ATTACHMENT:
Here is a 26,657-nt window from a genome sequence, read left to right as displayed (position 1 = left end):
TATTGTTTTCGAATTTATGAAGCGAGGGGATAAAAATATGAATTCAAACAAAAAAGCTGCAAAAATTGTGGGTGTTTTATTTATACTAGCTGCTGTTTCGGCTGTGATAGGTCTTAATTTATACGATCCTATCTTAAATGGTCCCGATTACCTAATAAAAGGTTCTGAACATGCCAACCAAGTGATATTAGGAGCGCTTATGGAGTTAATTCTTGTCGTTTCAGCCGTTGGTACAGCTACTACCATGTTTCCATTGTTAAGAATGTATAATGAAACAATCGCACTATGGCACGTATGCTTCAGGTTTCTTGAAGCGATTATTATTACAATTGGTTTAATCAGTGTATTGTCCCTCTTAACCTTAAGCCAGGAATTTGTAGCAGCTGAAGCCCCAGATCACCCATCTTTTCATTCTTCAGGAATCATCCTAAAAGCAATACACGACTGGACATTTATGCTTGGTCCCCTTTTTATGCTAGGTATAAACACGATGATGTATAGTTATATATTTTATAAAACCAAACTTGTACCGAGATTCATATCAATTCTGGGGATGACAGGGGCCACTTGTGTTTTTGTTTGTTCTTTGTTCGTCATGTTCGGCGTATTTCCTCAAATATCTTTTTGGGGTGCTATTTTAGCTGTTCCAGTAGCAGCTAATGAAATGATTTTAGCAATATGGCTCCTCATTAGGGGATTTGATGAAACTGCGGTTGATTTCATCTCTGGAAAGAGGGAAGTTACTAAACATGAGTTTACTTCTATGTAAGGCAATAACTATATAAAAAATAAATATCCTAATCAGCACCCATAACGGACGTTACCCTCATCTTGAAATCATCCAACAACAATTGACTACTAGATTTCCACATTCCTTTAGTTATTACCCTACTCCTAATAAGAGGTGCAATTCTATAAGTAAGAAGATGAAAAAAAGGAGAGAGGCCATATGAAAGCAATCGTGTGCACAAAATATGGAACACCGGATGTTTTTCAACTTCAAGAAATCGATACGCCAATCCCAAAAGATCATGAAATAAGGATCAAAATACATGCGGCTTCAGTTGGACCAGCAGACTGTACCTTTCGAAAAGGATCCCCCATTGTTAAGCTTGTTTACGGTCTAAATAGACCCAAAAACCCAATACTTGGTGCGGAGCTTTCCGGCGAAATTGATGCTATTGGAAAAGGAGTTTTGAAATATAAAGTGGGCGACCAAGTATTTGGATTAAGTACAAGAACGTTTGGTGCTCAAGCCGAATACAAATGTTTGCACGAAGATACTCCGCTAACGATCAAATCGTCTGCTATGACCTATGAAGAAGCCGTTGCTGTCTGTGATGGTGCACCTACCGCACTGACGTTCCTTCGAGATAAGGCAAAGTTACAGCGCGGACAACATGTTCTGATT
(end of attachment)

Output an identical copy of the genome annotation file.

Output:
Here is a 26,657-nt window from a genome sequence, read left to right as displayed (position 1 = left end):
TATTGTTTTCGAATTTATGAAGCGAGGGGATAAAAATATGAATTCAAACAAAAAAGCTGCAAAAATTGTGGGTGTTTTATTTATACTAGCTGCTGTTTCGGCTGTGATAGGTCTTAATTTATACGATCCTATCTTAAATGGTCCCGATTACCTAATAAAAGGTTCTGAACATGCCAACCAAGTGATATTAGGAGCGCTTATGGAGTTAATTCTTGTCGTTTCAGCCGTTGGTACAGCTACTACCATGTTTCCATTGTTAAGAATGTATAATGAAACAATCGCACTATGGCACGTATGCTTCAGGTTTCTTGAAGCGATTATTATTACAATTGGTTTAATCAGTGTATTGTCCCTCTTAACCTTAAGCCAGGAATTTGTAGCAGCTGAAGCCCCAGATCACCCATCTTTTCATTCTTCAGGAATCATCCTAAAAGCAATACACGACTGGACATTTATGCTTGGTCCCCTTTTTATGCTAGGTATAAACACGATGATGTATAGTTATATATTTTATAAAACCAAACTTGTACCGAGATTCATATCAATTCTGGGGATGACAGGGGCCACTTGTGTTTTTGTTTGTTCTTTGTTCGTCATGTTCGGCGTATTTCCTCAAATATCTTTTTGGGGTGCTATTTTAGCTGTTCCAGTAGCAGCTAATGAAATGATTTTAGCAATATGGCTCCTCATTAGGGGATTTGATGAAACTGCGGTTGATTTCATCTCTGGAAAGAGGGAAGTTACTAAACATGAGTTTACTTCTATGTAAGGCAATAACTATATAAAAAATAAATATCCTAATCAGCACCCATAACGGACGTTACCCTCATCTTGAAATCATCCAACAACAATTGACTACTAGATTTCCACATTCCTTTAGTTATTACCCTACTCCTAATAAGAGGTGCAATTCTATAAGTAAGAAGATGAAAAAAAGGAGAGAGGCCATATGAAAGCAATCGTGTGCACAAAATATGGAACACCGGATGTTTTTCAACTTCAAGAAATCGATACGCCAATCCCAAAAGATCATGAAATAAGGATCAAAATACATGCGGCTTCAGTTGGACCAGCAGACTGTACCTTTCGAAAAGGATCCCCCATTGTTAAGCTTGTTTACGGTCTAAATAGACCCAAAAACCCAATACTTGGTGCGGAGCTTTCCGGCGAAATTGATGCTATTGGAAAAGGAGTTTTGAAATATAAAGTGGGCGACCAAGTATTTGGATTAAGTACAAGAACGTTTGGTGCTCAAGCCGAATACAAATGTTTGCACGAAGATACTCCGCTAACGATCAAATCGTCTGCTATGACCTATGAAGAAGCCGTTGCTGTCTGTGATGGTGCACCTACCGCACTGACGTTCCTTCGAGATAAGGCAAAGTTACAGCGCGGACAACATGTTCTGATT